When you get married, you’re excited to share your life with your spouse. However, sharing your life can get complicated if one of you struggles to manage money responsibly. If you’ve tried talking to your partner about their irresponsible spending habits and they haven’t listened, it could lead to severe problems in your marriage. In today’s society, financial issues are one of the leading causes of divorce. Dealing with a financially irresponsible spouse can have a negative impact on your life in many ways. Therefore, if they can’t get their spending under control, divorce may be the only option. In such case, you need our talented Bristol County Grounds for Divorce Lawyers, who can help you safeguard your hard-earned assets. Please continue reading to learn whether you can divorce your spouse because they’re financially irresponsible.
Can I cite my spouse’s financial irresponsibility as grounds for divorce in Massachusetts?
In Massachusetts, a divorce can be filed as “no-fault” or “fault.” If you file for a no-fault divorce, you can cite irreconcilable differences for the irretrievable breakdown of the marriage. Essentially, you do not have to file a reason or cause for seeking a divorce. Instead, you would claim irreparable differences as the reason for the divorce, which means you and your spouse cannot rectify your differences to regain a healthy future together. On the other hand, with a fault-based divorce, you would have to cite a specific reason for the cause of divorce, such as adultery, cruelty, incurable insanity, abandonment, etc. It is critical to note that with a fault-based divorce, the petitioner must prove the reasoning for the divorce. That being said, you can cite irreconcilable differences to divorce your financially irresponsible spouse.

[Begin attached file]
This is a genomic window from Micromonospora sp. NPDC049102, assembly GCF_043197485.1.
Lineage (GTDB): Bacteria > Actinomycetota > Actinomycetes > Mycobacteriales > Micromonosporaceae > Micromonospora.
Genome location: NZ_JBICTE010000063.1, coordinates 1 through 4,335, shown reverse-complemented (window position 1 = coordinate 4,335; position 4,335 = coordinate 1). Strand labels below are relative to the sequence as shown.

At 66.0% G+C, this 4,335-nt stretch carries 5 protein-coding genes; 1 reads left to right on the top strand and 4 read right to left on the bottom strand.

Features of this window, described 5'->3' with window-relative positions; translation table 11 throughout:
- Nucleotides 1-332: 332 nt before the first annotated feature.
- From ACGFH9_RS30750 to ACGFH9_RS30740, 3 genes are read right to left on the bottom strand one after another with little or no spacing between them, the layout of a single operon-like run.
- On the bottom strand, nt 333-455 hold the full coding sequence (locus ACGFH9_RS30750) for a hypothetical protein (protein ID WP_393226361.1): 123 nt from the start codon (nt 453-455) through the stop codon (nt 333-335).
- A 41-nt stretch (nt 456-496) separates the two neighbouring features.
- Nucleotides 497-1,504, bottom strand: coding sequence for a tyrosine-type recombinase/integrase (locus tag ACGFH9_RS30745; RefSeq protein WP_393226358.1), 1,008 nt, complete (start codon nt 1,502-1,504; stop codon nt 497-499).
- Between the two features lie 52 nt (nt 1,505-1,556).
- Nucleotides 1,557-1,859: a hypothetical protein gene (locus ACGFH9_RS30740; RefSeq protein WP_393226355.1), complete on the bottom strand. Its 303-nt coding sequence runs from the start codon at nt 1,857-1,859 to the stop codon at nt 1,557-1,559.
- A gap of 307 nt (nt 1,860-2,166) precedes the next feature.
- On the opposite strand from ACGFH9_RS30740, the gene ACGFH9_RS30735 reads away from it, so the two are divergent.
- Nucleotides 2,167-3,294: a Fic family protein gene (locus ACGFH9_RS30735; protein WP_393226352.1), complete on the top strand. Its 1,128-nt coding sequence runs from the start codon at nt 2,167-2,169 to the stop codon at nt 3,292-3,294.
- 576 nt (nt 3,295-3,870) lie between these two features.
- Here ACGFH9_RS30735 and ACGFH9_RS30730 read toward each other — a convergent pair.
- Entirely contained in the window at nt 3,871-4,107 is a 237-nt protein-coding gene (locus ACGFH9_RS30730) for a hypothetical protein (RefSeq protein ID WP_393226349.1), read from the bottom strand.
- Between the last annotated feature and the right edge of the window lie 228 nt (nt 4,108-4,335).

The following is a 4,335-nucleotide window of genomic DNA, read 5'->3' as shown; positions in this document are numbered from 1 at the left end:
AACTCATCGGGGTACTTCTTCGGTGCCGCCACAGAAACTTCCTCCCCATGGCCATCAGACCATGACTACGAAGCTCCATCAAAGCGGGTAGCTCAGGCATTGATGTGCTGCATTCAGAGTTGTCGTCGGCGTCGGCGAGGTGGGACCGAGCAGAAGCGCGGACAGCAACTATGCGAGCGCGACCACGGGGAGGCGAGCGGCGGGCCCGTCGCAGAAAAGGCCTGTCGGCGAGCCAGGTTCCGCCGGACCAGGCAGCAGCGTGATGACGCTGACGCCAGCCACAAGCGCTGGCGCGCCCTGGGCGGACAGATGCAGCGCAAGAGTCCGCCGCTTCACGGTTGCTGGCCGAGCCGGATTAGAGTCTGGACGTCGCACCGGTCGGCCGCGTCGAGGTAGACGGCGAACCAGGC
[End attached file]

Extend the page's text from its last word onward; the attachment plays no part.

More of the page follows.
How can I prepare to divorce my financially irresponsible spouse?
If you’re ready to dissolve your marriage with your financially irresponsible spouse, you must prepare for the impending legal processes to safeguard your finances. Firstly, it is essential to remember that your spouse may hide money or start spending recklessly to benefit their position in the divorce. This action is known as dissipation, which occurs when one spouse intentionally destroys or wastes money while their marriage is undergoing an irretrievable breakdown of the marriage. For example, your spouse may drain your joint bank accounts or rack up substantial debt on credit cards out of spite of ending the marriage. In such cases, you should note that you cannot hide marital assets from your spouse. This is the case even if you think they will waste marital assets deliberately as revenge.
To shield yourself from the consequences of your former spouse’s actions, close your joint bank accounts and remove their name as an authorized user. In addition, please keep a record of their behavior to prove they acted in bad faith or dissipation during your divorce, as it can maximize your chances of receiving a larger share of your marital assets during property distribution.
For more information on how our determined Bristol County divorce lawyers from The Law Offices of Cynthia L. Hanley, P.C., can help you protect your hard-earned assets during your divorce, schedule a consultation today. Our firm is prepared to represent your interests.